Fig. 12.
Fig. 12. 3D CLSM image proving that full selective ablation is achievable
Fig. 13.
Fig. 13. Plot of different zone radii evaluated from D2-experiments
Fig. 14.
Fig. 14. Plot of threshold fluences for different ablation zones with increasing number of pulses at 600 kHz. Incubation factor $\xi $ can be derived from these curves.
Fig. 15.
Fig. 15. Direct comparison of D2-experimental data confirms that ablation thresholds are influenced by laser frequency only at higher number of pulses ≥ 20.
Fig. 16.
Fig. 16. Comparison of multiple pulse experiments at increasing single pulse fluence. In case of ${N_P} = 8$ (two upper rows) the ablated diameter is similar and independent of laser frequency. At the bottom rows ${N_P} = 20$ the selective zone ablated at 600 kHz is always larger than at 16 Hz. Black areas indicate severe substrate damage where the crater is deeper than 200 nm.
Fig. 17.
Fig. 17. a) Line ablation grid. Inside each box frame, there are two ablated lines: Upper line is marked at 600 kHz, lower line is marked by placing individual pulses in a row yielding a slow frequency of 16 Hz (pulse fluence ${\phi _0}$ and the number of pulses on a single spot ${\tilde{N}_P}$ are the same for both lines). White numbers indicate cut width of lines [µm] ablated at 600 kHz. Side pictures: i) A fluence of 0,22 J/cm2 and a mark speed of 2500 mm/s allowed for a selective line ablation using the standard 600 kHz provided by the laser source. In contrast, the line ablated at 16 Hz is intermittent ii) The upper line shows severe substrate damage while the lower line is still in the selective region. Edgeline quality of lower line is low iii) At these parameters the upper line is selectively ablated whereas no ablation is observed in the case of slow pulse frequency. b) Comparison of cut width D calculated for mark speed v at increasing fluence ${\phi _0}$ using equations [Eq. (8),(9)] and [Eq. (11)] with cut width measured optically (see Visualization 1 for high-resolution image of the entire figure).
Fig. 18.
Fig. 18. Logarithmic plot of fluence threshold values as obtained by stationary spot experiments (multiple pulses) which define the selective ablation window (yellow) for selective line ablation.
Fig. 19.
Fig. 19. Map and histogramm of the specimen. In this case, a #-pattern with ${\omega _0}$=16 µm and a pulse spacing of ${l_P}$=20 µm (results from a mark speed of 3000 mm/s, a laser frequency of 600 kHz and a pulse divider of 4) was evaluated. Those regions that were hit by most pulses are marked yellow, whereas those areas struck only once remain blue. The histogram on the right shows how large the surface fraction is (in arbitrary units) that is hit by a certain number of laser pulses
Fig. 20.
Fig. 20. Areal ablation grid with pulse divider 1 at 600 kHz pulse frequency (see Visualization 2 for high-resolution image). Fluence is increased left to right. Values on the left indicate the mark speed dependent mean number of pulses ${\tilde{N}_P}$ for each row. Blue area marks all those fields where the coating has lifted in flakes from the substrate. All fields inside the selective ablation zone show some unwanted greyish substrate color. This is because of residues and dust. Nevertheless, they are electrically isolating. The red area defines those fields where severe substrate damage has occurred. The five micrographs on the bottom enlarge some of the fields inside the grid.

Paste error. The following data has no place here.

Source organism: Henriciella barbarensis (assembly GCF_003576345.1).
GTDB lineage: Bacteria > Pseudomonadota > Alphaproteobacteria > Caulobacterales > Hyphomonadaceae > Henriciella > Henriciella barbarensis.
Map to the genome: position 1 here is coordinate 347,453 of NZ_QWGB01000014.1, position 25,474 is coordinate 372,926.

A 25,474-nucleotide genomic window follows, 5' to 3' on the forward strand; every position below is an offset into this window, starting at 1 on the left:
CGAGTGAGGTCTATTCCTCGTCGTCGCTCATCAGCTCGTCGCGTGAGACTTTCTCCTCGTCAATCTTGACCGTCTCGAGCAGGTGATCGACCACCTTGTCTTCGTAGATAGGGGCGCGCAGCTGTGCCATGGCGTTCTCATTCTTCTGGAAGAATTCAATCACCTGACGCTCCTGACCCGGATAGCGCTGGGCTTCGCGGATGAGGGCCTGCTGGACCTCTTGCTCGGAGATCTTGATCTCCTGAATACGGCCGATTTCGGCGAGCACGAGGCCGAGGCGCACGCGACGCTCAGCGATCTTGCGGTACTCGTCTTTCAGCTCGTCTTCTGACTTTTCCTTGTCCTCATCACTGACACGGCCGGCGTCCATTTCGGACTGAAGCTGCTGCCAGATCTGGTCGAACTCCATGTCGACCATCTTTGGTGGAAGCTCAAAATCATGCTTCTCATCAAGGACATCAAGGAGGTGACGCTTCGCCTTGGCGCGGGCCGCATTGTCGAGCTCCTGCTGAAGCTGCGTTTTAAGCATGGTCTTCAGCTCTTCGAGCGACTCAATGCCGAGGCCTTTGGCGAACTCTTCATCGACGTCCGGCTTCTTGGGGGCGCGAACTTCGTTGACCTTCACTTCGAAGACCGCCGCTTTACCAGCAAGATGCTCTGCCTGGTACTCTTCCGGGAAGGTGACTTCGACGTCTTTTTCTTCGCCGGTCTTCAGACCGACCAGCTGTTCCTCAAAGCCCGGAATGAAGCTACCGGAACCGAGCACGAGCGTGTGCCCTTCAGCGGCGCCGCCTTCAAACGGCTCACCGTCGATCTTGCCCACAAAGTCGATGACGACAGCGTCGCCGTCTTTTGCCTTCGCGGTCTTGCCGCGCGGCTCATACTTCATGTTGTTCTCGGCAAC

Fig. 21.
Fig. 21. Areal ablation grid with pulse divider 4 at 600 kHz pulse frequency (see Visualization 3 for high-resolution image). Fluence is increased left to right. Mean number of pulses ${\tilde{N}_P}$, pulse spacing, pulse overlap and mark speed are indicated on the left. Five ablation zones can be differentiated: no ablation, flaking, dotting, selective ablation and destruction regime. In the dotting regime the coating shows a uniform pattern of holes but retains areal conductivity. Two criterion boarder lines are marked inside the grid. The ten micrographs at the bottom enlarge fields inside the grid which are of particular interest.
Fig. 22.
Fig. 22. Accumulated fluence plot. The accumulated valley fluence is depicted for different mark speeds in relation to spot fluence (blue dotted lines). Yellow shaded area marks the selective ablation zone. If accumulated valley fluence is larger than the product of mark speed dependent pulse number and the corresponding ablation threshold then selective ablation is achieved. (Refer to Fig. 19 for correlation between pulse number and mark speed e.g. ${N_P} = 18$ for 1000 mm/s. The corresponding threshold fluence can be drawn from the plot in Fig. 18.)
Fig. 23.
Fig. 23. Micrograph of a pattern generated by successful areal ablation. Left side shows the sample directly after laser irradiation with parameters chosen according to the second criterion. Right hand side picture was taken after additional ultrasonic cleaning (to remove coating dust) at through light illumination only (thus areas with remaining opaque coating appear black). Any substrate damage would appear dark on the light yellowish polyimide substrate, but such destruction has clearly not occurred here. Because of the relatively small pulse overlap, minor positioning errors of the laser spot left some tiny coating flakes behind. Edgeline quality can be enhanced if areal ablation is followed by a contour line ablation with a larger pulse overlap.

Tables (1)

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Table 1. Methodolody of selective metallic thin film ablation

Equations (15)

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φ = l P 2 ω 0 l P = v f .
0,calc = 2 ω 0 = 1 , 83 × λ × E F L Beam = 40 , 1 μ m .
ϕ 0 = 2 × P π × ω 0 2 × f = 2 × E P π × ω 0 2 .
ϕ ( r ) = ϕ 0 × e 2 ( r ω 0 ) 2 .
ϕ ( x , y , n x , n y ) = ϕ 0 × e 2 ( ( x l P × n x ) 2 + ( y l P × n y ) 2 ω 0 2 ) n x [ 0 , , N x ] n y [ 0 , , N y ] .
Γ ( x , y ) = n x n y ϕ ( x , y , n x , n y ) .
θ P = Γ AP Γ AV Γ AV [ % ] .
D 2 = 2 ω 0 2 × ln ( ϕ 0 ϕ th ) .
ϕ th ( N P ) = ϕ th ( 1 ) × N P ξ 1 .
Γ AP = ϕ th ( N P ) × N P .
N ~ P = f × 0 v × P D .
1 st criterion: ϕ 0 ϕ th ( N ~ P ) .
Z ( x , y ) = n x n y Δ Z ( x , y , n x , n y ) n x [ 0 , , N x ] n y [ 0 , , N y ]
with Δ Z = { 0 if ( x l P × n x ) 2 + ( y l P × n y ) 2 ω 0 1 if ( x l P × n x ) 2 + ( y l P × n y ) 2 < ω 0 .
2 nd criterion: Γ AV N ~ P ϕ th ( N ~ P ) .